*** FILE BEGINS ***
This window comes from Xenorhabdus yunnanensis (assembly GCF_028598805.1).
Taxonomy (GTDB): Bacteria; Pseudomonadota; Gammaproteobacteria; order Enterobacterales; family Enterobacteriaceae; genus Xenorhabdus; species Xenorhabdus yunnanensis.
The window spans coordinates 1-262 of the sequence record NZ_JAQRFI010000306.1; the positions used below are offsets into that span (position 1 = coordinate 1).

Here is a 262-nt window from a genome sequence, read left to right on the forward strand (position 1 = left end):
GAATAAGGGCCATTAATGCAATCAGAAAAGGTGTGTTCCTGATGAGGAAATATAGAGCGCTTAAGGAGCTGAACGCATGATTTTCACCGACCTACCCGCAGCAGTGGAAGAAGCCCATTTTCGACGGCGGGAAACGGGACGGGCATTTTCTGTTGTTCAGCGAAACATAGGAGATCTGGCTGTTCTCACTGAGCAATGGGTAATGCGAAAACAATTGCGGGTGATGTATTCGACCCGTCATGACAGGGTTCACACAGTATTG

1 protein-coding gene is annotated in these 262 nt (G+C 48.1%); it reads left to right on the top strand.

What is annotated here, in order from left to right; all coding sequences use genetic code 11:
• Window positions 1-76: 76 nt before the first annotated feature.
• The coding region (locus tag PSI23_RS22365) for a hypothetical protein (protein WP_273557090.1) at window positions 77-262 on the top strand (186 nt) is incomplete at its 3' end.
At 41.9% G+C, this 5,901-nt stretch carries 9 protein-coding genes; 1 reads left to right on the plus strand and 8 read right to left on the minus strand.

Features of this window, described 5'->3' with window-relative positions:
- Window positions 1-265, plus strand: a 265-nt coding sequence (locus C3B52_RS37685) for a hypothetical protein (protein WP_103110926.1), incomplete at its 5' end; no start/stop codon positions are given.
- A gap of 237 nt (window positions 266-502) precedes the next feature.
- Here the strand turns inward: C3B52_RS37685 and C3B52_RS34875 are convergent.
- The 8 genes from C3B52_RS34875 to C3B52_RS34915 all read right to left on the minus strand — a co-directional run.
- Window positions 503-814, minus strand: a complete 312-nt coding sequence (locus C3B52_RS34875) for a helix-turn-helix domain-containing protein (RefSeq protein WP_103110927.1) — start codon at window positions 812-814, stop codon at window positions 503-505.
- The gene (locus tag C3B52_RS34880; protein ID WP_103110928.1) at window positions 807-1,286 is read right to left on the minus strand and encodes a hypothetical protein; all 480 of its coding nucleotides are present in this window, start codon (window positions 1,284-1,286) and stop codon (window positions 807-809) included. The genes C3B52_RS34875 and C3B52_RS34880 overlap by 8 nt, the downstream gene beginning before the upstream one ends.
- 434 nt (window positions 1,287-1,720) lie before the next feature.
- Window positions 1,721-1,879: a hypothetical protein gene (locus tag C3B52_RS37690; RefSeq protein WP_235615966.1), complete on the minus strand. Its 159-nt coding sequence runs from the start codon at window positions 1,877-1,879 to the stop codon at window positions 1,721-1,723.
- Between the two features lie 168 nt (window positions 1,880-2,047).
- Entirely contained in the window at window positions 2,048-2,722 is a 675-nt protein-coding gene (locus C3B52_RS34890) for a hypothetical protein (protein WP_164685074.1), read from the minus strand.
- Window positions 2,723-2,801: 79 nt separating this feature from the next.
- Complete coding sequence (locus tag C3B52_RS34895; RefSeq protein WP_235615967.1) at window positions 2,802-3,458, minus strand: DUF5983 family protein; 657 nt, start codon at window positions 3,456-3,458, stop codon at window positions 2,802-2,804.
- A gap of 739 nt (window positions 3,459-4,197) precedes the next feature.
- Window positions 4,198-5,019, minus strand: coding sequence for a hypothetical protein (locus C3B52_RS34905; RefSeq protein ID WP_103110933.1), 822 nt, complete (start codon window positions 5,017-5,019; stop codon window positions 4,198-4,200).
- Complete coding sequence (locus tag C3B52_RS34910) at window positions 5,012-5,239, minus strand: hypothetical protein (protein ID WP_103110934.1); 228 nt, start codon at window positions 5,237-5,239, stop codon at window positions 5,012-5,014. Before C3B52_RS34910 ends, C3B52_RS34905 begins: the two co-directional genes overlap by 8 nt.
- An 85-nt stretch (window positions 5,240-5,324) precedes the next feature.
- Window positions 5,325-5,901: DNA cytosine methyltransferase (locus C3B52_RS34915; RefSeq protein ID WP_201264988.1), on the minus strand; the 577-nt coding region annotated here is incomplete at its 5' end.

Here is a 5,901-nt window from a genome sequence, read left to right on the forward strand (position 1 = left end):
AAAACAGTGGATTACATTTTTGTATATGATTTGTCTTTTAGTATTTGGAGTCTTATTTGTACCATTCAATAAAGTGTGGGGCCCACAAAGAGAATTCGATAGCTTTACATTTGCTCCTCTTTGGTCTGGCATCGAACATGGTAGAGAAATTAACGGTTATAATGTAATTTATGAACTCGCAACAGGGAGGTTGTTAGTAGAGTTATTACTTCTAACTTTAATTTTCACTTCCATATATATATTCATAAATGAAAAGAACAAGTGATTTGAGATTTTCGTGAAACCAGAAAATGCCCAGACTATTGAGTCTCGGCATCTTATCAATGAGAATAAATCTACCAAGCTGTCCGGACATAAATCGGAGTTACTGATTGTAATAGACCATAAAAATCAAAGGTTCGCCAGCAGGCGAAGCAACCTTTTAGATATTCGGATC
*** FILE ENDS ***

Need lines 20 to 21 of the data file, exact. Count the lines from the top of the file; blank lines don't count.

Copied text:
- Between the two features lie 168 nt (window positions 1,880-2,047).
- Entirely contained in the window at window positions 2,048-2,722 is a 675-nt protein-coding gene (locus C3B52_RS34890) for a hypothetical protein (protein WP_164685074.1), read from the minus strand.